In theaters.

Note: This review discusses the end of the movie because (A) it’s based on a documented historical event, so fussing too much over “spoilers” seems silly and (B) this is what I want to write about, and it’s my blog, so I can do what I want.

Argo definitely succeeds as a movie. The extraordinary premise—the escape from revolutionary Iran of American embassy workers disguised as Canadian filmmakers—captures the imagination immediately. The cast is almost completely composed of great character actors delivering spirited performances. The tonal shifts between tension and humor are odd, but somehow they work. The period touches—from the hilariously unattractive late-’70s fashions to the charmingly retro film work—are spot-on and compellingly immersive. It’s a fun, exciting, inspiring movie.

Toward the end, though—when the Americans are almost made at the airport, and then the revolutionaries realize they’ve been tricked, and they shoot open the doors and race onto the runway to try to prevent the plane from taking off—I kind of wondered, wait, did this really happen too? And it turns out, no, it didn’t. Numerous details have been fudged, both to simplify the escape (mainly by playing up the CIA’s efforts and downplaying those of their Canadian counterparts, which is problematic in itself) and to make it more dramatic (all that running and shouting in the airport). Like many based-on-true-events stories, Argo has been moviefied.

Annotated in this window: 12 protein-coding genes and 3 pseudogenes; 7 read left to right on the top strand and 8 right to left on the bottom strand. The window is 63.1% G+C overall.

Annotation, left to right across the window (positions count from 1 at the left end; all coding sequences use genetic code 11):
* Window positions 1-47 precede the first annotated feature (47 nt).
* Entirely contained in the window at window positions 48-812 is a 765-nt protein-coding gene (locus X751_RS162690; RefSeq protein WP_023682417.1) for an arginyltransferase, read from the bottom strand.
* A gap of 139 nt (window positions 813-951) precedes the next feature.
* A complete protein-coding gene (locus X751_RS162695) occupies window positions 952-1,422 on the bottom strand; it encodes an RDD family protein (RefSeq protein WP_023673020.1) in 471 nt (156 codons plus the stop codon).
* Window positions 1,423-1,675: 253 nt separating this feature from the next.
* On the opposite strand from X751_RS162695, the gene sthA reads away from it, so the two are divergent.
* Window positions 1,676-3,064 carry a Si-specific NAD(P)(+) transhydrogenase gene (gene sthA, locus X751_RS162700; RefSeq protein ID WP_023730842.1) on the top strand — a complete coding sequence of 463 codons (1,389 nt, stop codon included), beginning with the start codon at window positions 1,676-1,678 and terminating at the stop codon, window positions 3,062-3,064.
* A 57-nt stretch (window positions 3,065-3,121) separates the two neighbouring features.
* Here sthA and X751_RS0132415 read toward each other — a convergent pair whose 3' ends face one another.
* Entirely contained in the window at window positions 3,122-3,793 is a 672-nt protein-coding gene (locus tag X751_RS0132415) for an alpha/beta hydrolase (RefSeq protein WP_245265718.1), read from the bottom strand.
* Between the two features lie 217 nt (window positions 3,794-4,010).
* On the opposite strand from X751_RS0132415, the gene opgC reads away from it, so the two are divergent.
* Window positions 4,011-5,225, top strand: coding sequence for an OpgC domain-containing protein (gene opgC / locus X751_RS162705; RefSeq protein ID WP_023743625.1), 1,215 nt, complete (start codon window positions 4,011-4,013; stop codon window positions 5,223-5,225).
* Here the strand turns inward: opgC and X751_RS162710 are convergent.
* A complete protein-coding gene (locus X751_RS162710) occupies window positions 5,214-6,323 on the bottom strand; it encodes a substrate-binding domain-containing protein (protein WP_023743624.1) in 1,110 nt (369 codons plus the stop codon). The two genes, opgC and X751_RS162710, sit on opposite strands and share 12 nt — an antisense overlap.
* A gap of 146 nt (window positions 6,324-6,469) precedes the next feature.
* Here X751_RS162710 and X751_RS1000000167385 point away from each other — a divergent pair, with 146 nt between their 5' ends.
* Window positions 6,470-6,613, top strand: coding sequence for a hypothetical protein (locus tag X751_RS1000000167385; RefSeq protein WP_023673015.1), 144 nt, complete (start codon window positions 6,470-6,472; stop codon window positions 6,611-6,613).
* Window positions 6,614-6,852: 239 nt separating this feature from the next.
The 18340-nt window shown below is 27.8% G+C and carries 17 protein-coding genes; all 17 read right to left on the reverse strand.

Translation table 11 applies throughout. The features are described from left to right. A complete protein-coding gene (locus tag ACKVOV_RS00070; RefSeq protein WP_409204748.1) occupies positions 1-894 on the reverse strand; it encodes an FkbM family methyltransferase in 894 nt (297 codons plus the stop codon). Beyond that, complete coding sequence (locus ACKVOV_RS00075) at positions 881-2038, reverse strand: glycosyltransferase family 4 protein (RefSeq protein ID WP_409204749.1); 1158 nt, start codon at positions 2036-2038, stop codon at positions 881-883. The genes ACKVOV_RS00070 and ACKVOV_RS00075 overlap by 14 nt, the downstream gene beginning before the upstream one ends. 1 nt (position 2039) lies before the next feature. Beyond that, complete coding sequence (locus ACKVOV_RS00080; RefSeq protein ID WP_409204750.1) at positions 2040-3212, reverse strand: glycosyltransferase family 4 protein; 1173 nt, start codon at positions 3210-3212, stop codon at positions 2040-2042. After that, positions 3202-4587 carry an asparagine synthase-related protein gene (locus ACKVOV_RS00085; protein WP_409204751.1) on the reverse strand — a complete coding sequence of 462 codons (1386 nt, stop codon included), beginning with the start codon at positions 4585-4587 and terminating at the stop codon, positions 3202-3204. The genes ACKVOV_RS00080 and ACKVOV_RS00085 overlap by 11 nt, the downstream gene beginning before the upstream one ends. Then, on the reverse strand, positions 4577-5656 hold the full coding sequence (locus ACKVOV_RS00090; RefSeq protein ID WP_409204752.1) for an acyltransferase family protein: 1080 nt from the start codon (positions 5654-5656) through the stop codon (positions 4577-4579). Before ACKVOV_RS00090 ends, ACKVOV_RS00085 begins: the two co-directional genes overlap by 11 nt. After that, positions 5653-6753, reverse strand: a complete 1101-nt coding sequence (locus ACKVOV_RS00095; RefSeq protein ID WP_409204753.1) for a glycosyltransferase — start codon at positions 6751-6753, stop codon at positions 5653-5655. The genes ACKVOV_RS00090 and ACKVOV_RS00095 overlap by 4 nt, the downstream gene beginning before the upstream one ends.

Normally, I can’t get too excited about this issue unless a film truly distorts a person’s character or the import of an event—which I don’t believe is the case here—but for some reason, with Argo, the distortions are what I keep coming back to when I try to write about the movie. Paradoxically, I’m more frustrated than I usually am with such cinematic misreporting and more inclined to forgive the elisions and narrative ruses. I am of two minds, and that’s ultimately what I had to examine.

But first, let me back up to the premise: In 1979, revolutionaries depose the shah of Iran and attack the U.S. embassy in retaliation for American support of the fallen dictator. Six embassy workers manage to escape as the militants storm the compound. They find refuge at the home of the Canadian ambassador, but both the American and Canadian governments understand that this can only be a temporary measure. The Americans have to be extracted—for their safety and that of their Canadian hosts—but with revolutionaries occupying the airport and patrolling the streets, there simply is no safe way to pull them out.

Then CIA operative Tony Mendez (Ben Affleck, also directing) offers a bizarre but strangely plausible cover story for six Westerners in Iran: He will disguise them as a Canadian film crew scouting the country for locales for a sci-fi fantasy. With no better option on the table, the CIA goes along with the plan. Mendez and his Hollywood collaborators (Alan Arkin and John Goodman) set up a film company, pick a script, build up the project in the trade press, and establish the false identities of the escapees—and then Mendez, as one of the “producers,” flies into Tehran to meet his crew and bring them home.